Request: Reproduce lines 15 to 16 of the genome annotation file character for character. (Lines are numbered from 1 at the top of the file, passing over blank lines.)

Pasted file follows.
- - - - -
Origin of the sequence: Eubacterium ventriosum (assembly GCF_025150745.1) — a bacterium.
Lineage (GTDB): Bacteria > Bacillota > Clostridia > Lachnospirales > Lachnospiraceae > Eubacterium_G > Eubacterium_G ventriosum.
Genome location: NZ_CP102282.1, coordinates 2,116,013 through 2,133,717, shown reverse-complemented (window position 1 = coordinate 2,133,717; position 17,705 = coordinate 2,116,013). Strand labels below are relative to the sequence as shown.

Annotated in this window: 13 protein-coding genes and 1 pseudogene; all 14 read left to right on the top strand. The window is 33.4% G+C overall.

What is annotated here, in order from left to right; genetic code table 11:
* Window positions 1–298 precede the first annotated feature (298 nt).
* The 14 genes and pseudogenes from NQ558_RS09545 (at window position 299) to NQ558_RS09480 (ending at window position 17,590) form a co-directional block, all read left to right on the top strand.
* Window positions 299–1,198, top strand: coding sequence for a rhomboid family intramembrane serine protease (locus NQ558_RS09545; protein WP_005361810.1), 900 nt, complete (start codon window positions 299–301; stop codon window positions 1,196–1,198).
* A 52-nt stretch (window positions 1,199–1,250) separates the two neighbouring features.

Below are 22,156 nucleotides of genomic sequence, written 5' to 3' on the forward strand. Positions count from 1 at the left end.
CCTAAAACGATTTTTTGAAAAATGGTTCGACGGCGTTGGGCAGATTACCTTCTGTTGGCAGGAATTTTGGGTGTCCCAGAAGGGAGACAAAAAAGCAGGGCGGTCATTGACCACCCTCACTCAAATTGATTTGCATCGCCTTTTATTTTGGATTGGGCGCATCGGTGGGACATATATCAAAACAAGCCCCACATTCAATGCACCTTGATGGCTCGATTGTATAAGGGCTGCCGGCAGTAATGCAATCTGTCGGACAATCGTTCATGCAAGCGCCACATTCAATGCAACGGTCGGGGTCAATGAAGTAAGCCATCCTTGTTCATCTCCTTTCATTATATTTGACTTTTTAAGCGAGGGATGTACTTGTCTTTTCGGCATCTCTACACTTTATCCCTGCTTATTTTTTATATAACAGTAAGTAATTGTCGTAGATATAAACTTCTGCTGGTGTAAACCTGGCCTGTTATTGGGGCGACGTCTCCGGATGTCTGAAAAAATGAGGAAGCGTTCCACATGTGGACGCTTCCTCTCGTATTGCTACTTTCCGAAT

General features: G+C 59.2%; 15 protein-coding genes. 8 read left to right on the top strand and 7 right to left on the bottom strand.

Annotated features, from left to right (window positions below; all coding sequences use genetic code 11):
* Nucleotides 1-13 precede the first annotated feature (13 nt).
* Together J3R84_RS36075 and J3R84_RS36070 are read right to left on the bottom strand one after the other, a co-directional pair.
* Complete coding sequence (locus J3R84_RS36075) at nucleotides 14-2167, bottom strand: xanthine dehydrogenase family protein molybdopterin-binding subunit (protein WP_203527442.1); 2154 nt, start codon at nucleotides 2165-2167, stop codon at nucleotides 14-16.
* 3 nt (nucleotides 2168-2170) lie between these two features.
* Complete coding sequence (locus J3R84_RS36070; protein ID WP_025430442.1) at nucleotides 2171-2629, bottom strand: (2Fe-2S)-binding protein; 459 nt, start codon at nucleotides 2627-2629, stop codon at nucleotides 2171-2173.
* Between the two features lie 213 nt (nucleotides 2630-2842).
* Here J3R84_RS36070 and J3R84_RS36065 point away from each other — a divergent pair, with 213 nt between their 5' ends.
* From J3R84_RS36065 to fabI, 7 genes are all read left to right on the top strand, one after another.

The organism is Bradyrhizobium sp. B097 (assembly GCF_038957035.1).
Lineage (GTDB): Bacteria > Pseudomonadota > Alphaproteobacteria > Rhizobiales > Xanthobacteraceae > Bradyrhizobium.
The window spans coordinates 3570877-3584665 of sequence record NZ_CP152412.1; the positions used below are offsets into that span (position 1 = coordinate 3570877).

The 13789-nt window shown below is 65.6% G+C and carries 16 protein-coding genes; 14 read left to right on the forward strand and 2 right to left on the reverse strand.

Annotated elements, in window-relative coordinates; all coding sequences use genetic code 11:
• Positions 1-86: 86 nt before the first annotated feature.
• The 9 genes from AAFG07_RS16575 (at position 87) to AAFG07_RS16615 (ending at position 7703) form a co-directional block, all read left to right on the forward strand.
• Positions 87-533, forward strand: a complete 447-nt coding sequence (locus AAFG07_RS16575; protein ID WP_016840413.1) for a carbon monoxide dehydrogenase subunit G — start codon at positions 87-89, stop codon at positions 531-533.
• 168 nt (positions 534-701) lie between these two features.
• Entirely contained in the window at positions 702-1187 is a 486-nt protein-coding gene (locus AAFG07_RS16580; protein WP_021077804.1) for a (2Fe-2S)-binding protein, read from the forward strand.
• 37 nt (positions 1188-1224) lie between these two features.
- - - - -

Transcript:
* Together J3R84_RS36075 and J3R84_RS36070 are read right to left on the bottom strand one after the other, a co-directional pair.
* Complete coding sequence (locus J3R84_RS36075) at nucleotides 14-2167, bottom strand: xanthine dehydrogenase family protein molybdopterin-binding subunit (protein WP_203527442.1); 2154 nt, start codon at nucleotides 2165-2167, stop codon at nucleotides 14-16.